We had a lot of data that we would routinely put out as PDF files. Now it's a data layer, so you can just pull it into your GIS system. I had four different hurricanes in Florida in 2004, and if I wanted to get a map of the declared counties, I could go to FEMA.gov and get PDFs. But what I really wanted to get was a GIS layer that I could bring into my map so I could have it in my situation, my common operating picture. It would have been a lot cleaner if I had those as a GIS layers because some counties were hit as many as three times by different hurricanes.
Are those PDFs and GIS layers available to the public or just state and local agencies? Whatever data feeds we're putting out there people can look at. If you have these maps are you also interested in getting public feedback onto those maps based on what people are seeing in a disaster area? Yes, but we have to be very careful in the federal government because of the perceptions of abuse of collecting private information. What we're looking at here is not private information but people posting in a public forum.
We're looking at how to take that information and locate it in a way that it gives you a reference to what you know and what you're looking for. ESRI built a couple of maps of disaster response where, for example, they've taken wildfire information in data layers on a map but also social media tools you can click on that show where people are posting in Facebook or Twitter or other social media. They're using the hashtag "wildfire" and it shows where those [geocoded] Tweets are coming from on the map.
How is that useful to FEMA? Once we're there and working in a disaster area this is not as critical. But let's say an earthquake occurred. We get initial reports from the USGS, but it takes hours to days to get data points about how severe the damage is. But people are already posting that this bridge is out, that road is closed.
In the first minutes or hours, social media gives you a better idea of where the worst areas are and the magnitude, so you're not waiting to make that response. If we're not hearing from areas that also may mean significant damage. When you start with government, they're going to start not with the calls they're getting but what they can immediately see and feel. But the public covers a bigger area than that during these events.
What are you doing now to facilitate this vision of public reporting through social media? Right now it's a lot of exploring. I don't think there's a definitive roadmap of how to do this. This isn't something FEMA is doing so much as something that we are participating in. You're seeing a lot of local and state emergency managers looking at how to use social media with volunteers, the tech community, social scientists and others. One hashtag that's pretty active about this is #smem.
How do people know what hashtags to use in an emergency? If you can identify a hashtag that makes sense for the event and people start using it, you take all of that energy and produce a firehose of data. We were doing this with the tropical storms this year, and we talked with the hurricane center about how to standardize hashtags. It turned out that the public standardized it for us. They just took the name of the storm with a hashtag in front of it.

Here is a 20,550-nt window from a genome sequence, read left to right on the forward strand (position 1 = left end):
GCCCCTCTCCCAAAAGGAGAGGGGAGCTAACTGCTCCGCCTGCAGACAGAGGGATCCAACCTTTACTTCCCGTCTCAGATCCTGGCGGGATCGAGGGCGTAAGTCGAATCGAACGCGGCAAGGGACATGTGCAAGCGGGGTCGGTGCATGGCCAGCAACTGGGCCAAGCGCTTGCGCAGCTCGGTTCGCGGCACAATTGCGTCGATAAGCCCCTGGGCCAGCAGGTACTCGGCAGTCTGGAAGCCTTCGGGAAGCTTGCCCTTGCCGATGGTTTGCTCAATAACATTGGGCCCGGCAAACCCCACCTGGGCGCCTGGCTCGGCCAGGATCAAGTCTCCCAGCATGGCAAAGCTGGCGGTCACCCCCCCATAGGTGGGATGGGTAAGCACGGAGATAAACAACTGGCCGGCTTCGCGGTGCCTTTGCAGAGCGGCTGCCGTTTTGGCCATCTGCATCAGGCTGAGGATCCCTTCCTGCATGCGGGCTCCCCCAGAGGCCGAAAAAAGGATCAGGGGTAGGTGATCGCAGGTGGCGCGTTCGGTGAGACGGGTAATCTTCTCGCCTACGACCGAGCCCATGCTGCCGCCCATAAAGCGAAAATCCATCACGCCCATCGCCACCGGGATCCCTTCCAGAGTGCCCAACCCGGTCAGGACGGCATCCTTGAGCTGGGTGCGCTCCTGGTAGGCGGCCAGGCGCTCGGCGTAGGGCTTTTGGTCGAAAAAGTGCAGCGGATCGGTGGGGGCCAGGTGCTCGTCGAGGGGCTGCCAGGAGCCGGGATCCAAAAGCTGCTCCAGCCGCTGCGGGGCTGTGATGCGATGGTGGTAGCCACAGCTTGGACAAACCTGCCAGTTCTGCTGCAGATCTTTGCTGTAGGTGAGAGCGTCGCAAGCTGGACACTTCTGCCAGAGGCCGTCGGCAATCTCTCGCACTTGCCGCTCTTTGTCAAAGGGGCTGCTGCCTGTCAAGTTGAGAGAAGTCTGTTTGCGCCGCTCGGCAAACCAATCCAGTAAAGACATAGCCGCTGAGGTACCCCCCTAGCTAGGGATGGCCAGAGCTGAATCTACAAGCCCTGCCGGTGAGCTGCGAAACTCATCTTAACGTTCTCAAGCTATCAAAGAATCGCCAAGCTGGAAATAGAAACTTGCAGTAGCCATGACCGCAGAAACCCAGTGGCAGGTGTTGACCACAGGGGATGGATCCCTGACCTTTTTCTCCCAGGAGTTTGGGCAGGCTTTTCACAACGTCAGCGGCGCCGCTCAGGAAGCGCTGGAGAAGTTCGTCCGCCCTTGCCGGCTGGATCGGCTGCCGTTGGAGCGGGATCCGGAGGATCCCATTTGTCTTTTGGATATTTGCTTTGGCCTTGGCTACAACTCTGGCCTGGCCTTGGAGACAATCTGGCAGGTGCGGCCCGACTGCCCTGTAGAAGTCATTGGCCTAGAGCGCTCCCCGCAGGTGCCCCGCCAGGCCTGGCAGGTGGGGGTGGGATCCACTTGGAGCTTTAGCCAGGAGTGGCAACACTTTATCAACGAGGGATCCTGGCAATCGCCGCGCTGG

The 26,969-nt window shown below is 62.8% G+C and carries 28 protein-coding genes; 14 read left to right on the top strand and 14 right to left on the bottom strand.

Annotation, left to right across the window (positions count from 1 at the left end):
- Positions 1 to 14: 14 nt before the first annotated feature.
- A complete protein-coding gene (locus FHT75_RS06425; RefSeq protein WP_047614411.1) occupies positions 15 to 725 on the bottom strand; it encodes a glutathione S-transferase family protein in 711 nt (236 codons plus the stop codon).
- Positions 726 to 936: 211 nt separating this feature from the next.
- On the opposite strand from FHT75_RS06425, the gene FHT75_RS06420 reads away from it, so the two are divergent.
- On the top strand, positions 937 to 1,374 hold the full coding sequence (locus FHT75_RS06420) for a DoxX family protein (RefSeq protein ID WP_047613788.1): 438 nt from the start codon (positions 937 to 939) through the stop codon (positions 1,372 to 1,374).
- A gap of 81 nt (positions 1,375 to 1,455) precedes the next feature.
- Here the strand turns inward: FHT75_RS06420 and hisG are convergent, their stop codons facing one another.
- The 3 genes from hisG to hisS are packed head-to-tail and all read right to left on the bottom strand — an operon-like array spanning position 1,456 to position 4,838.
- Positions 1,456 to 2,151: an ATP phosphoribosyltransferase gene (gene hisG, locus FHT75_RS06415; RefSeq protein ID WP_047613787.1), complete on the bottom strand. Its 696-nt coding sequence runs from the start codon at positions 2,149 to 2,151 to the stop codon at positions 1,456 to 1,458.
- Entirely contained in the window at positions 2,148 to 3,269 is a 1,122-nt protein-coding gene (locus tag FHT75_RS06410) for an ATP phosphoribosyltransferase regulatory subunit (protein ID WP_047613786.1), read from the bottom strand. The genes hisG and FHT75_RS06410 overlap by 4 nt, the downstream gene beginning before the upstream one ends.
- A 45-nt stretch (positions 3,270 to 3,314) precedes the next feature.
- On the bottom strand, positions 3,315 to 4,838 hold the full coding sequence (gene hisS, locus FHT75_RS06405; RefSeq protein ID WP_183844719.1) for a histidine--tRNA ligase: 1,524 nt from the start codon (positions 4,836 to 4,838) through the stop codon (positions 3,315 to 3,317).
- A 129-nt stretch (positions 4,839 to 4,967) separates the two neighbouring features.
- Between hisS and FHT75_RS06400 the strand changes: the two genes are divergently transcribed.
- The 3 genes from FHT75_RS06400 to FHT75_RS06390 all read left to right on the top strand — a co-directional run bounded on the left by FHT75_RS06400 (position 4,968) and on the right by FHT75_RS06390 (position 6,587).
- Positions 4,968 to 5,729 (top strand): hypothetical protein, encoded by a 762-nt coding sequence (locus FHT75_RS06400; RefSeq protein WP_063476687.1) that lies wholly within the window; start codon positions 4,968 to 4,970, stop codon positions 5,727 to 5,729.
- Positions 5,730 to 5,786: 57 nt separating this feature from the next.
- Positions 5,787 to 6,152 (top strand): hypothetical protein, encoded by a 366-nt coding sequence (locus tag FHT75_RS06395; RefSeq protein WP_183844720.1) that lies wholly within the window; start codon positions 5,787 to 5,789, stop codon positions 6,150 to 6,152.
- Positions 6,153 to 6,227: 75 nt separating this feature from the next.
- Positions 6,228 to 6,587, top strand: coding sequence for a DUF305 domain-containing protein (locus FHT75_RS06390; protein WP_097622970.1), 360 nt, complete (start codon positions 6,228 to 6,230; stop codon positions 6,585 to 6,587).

But those are common names. How's the signal-to-noise ratio when you search on those hashtags? With Hurricane Earl, you could get some interesting cross-posts, but everyone who was posting about Hurricane Earl was doing #earl. People were posting about evacuations, updates from the Hurricane Center, evacuation routes in North Carolina, about traffic.
How can people make those hashtags more specific -- and more useful? You can do this in such a way that, for example, everyone in Florida tweets the storm name and the hashtag #FL. If you want your state to know what you're sending up, do that [and] then they can follow you and see your reports.
Is everyone at FEMA on board with social media? We still run into the naysayers who say you can't trust the public, you can't do this, you'll have bad outcomes. I've always looked at it the other way: It's going to happen, and you need to deal with it.
Are you planning to use cell phone signals to locate victims of future disasters in the U.S.? Yes. One of the lessons learned in Haiti was that a lot of survivors were merely trapped in the rubble. They weren't injured, but they were trapped for relatively long periods of time -- far beyond what we had seen in many other types of earthquakes. But if you have cell signals, you've got a better chance.
How can FEMA use technology to be more proactive? Two things are happening. One is the evolution of the emergency alert system under the Integrated Public Alert and Warning System. It's in the implementation phase, and commercial cell phone providers will have to provide emergency alert warnings to customers based on the geographical location of those warnings. FEMA and the FCC have been working for some time to provide geocoded warnings that cellular carriers would release based on the locations of their cell towers. This has been in process well before social media got going and is just coming to fruition.